When it comes to the African continental football, North African countries most specially, Egypt cannot be written off with giants strides being chalked on both CAF’s top tier and domestic club’s competitions.
As the world ushered itself into the newest millennium, Ghana held the footballing success on the continent only to be toppled by Egypt two decades later with seven AFCON triumphs bearing the touch of history in Africa’s loved sport, football.
Recently, another North African country, Morocco has attracted all the crowds and gatherings from predominantly Africa for all the right reasons and purposes with impressive facilities and higher investment into their sporting activities.
More recently, the finalists of both the CAF Champions League and Confederation Cup saw one Egyptian side Al Ahly and two Moroccan teams, Wydad Casablanca and RS Berkane with the latter lifting the envious InterClub trophies on the continent.
One will ask why the sudden rise and dominance of Moroccan teams and the country’s speed of pace on the continent for sporting events?
The success of Moroccan football has not been by accident or fluke but years of extensive investment and development strategic plan both in relation to their men’s top tier league, the women’s professional league.
Hence, trickling positive effect on their national teams.
I had been to Morocco trying to figure out the hidden secret for their success.
My first visit landed me at Fath Union Sports Rabat, popularly called FUS Rabat.
Once a CAF Confederation Cup winner in the year 2016 and six times domestic King’s Cup champions having affiliations with teams across the La Liga and French Ligue Un for sporting cooperations.
FUS Rabat, per their top notch facilities, had their stadium host 2022 Women’s African Cup of Nations (WAFCON) games for Group C as well as some quarterfinals stages.
Three years ago, The Royal Moroccan Football Federation (RMFF) unveiled the 2021-2024 development strategy pathway for the growth and expansion of women’s football in the country.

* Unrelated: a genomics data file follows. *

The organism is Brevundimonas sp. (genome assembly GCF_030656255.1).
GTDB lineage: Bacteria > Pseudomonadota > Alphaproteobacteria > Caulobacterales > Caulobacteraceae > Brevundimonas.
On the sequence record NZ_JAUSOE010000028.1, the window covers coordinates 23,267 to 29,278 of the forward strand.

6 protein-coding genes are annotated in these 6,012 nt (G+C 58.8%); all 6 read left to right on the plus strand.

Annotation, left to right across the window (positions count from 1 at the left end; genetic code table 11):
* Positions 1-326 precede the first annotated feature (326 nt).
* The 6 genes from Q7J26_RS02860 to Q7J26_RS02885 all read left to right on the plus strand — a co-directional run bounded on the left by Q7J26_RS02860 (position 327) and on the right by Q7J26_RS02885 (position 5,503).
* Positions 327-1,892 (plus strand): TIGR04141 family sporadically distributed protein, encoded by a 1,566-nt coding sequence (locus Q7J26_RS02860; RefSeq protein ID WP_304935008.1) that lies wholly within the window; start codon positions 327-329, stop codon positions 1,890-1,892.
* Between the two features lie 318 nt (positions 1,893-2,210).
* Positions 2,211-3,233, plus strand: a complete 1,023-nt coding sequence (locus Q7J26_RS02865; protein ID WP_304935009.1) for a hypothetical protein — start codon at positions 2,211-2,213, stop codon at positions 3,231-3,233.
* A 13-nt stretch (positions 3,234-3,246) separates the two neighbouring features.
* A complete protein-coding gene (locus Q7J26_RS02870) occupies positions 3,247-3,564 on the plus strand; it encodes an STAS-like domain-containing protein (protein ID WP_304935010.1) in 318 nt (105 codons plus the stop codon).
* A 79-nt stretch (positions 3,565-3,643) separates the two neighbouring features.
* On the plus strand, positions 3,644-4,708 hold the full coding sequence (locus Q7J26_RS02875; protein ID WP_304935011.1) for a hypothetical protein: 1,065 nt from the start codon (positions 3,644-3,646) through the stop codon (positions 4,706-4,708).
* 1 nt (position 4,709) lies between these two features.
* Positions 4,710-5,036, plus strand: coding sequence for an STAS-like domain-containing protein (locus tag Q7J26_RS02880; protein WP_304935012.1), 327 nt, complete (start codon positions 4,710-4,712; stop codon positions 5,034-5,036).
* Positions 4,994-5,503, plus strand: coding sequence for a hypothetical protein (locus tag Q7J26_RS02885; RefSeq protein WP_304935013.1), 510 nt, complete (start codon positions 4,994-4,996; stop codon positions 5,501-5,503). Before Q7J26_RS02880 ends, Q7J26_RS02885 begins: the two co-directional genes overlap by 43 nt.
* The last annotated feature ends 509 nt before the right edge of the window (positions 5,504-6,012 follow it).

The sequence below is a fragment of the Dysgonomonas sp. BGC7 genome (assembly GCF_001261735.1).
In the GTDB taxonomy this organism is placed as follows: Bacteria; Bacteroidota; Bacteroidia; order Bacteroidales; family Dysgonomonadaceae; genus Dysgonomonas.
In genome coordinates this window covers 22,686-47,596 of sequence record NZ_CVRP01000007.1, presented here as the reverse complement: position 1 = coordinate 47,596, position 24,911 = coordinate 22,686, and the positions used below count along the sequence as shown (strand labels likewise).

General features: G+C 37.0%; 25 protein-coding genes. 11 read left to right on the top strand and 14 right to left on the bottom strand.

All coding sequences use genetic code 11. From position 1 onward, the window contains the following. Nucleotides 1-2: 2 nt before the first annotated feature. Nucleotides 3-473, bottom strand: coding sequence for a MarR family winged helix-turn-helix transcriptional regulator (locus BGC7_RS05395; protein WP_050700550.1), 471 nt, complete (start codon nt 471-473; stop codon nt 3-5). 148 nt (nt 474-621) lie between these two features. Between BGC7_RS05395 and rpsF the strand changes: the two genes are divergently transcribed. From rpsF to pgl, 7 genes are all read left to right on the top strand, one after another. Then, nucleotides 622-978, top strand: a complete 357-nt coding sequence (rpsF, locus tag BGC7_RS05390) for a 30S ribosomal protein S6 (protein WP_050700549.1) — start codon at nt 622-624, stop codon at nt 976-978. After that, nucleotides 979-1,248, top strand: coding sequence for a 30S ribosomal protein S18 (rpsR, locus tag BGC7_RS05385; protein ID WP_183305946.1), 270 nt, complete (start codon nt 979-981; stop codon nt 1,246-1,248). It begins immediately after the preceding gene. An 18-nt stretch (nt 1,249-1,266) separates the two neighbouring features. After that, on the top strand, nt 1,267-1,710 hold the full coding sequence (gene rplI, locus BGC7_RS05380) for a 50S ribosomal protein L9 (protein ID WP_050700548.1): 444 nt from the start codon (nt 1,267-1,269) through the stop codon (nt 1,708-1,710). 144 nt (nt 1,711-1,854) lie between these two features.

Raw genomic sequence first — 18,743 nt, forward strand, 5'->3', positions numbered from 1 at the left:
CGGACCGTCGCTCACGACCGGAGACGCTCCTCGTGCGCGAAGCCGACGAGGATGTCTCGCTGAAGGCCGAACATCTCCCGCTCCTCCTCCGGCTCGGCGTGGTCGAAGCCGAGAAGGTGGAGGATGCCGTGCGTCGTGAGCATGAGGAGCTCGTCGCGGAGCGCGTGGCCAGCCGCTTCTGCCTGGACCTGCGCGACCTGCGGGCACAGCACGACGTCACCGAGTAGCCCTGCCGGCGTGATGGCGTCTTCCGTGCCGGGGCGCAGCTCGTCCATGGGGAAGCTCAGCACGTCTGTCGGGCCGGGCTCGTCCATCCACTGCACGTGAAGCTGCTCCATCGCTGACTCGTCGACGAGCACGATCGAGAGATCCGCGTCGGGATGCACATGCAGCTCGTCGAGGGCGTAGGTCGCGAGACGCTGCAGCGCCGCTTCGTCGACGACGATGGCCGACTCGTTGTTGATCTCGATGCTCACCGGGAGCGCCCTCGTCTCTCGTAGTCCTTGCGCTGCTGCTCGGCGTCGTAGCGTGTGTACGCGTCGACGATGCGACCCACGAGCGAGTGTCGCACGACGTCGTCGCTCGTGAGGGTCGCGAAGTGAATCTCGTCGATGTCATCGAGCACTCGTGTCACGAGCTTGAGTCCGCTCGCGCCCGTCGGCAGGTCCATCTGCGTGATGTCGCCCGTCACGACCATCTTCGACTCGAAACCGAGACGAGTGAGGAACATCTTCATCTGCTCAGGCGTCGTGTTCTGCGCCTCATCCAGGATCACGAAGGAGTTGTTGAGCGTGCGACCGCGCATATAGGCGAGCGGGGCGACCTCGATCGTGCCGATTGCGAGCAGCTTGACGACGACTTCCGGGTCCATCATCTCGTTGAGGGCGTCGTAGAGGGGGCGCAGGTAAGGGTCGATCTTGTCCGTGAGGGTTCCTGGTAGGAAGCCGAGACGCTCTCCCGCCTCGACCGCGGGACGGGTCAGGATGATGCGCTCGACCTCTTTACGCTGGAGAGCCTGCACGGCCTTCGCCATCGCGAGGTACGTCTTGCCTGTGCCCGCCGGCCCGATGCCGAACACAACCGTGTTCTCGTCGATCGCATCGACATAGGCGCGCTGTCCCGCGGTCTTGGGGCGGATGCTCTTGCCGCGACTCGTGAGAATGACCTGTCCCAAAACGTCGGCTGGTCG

The hosting of WAFCON sprung up after two years of hosting Women’s football summit in city, Marrakech.
The RMFF President, Fouzi Lekjaa placed ultimate lens on Women’s league’s, grassroots development, regional and the national teams’ administration as targeted areas of growth with the aim of lifting the value of female football by setting a participatory business strategy ably and heavily assisted by once CAF General Secretary, Hajji Mouad, who stepped down from his position at CAF to help give a spectacular facelift to his country’s footballing future.
Morocco female’s football strategy has been built on three core areas of development. Consisting primarily of sporting development, financial investment and technical growth.
The sporting aspect involved the launching of a professional women’s league with its top and second tier divisions and establishment of a national championship for players U-17 years of age, and regional championships for the youngest groups.
The financial area saw a rapid rise of the annual grant allocated to women’s football clubs – 120 million Moroccan Dirham for first national division clubs and 80 million Moroccan Dirham for second national division clubs.
The federation also gave 10 million Moroccan Dirham to the regional bodies to advance women’s football, with full compliance to the original plan.
Technically, they planned to raise the number of girls and women playing football across the country to ninety thousand in 2024, and form one thousand technical frameworks for the women’s football clubs.
This scripted blueprint for their women’s football growth, advancement and further dominance has thus, led their two female side’s, the national team, The Atlas Lionesses to their first ever FIFA Women’s World Cup after clinching silver in the 2022 WAFCON finals hosted in Morocco and also their maiden appearance in the Women’s U-17 World Cup which the hosting right recently stripped from India, the supposed host.
The status quo for women’s football dominance in West Africa is gradually taking a shift to the Northern side of our continent. Thus, Morocco holding the touch and paving the way for a taste of historical significance chalked during a semifinal encounter between Morocco and Nigeria establishing a record attendance of 45,562 in Africa Women’s football at the Prince Moulay Abdellah Sport Complex Stadium in Rabat.
Per their excellent facilities, including Mohammed VI Football Complex, an ultra modern hub serving as beacon of hope for breeding Morocco next generation of sports athletes, the national is certainly set to rule African Women’s football in not too distant future.
The country has witnessed the successful organization of the African Games (12th Edition – 2019) in Rabat, the just ended WAFCON, an upcoming CAF Women’s Champions League (2nd Edition) as well as the CAF U-23 AFCON serving as a qualification grounds for Paris 2024 Olympic Games.
Indeed one can only accept the North African side as the country of light and indeed the flaming fire for African sports.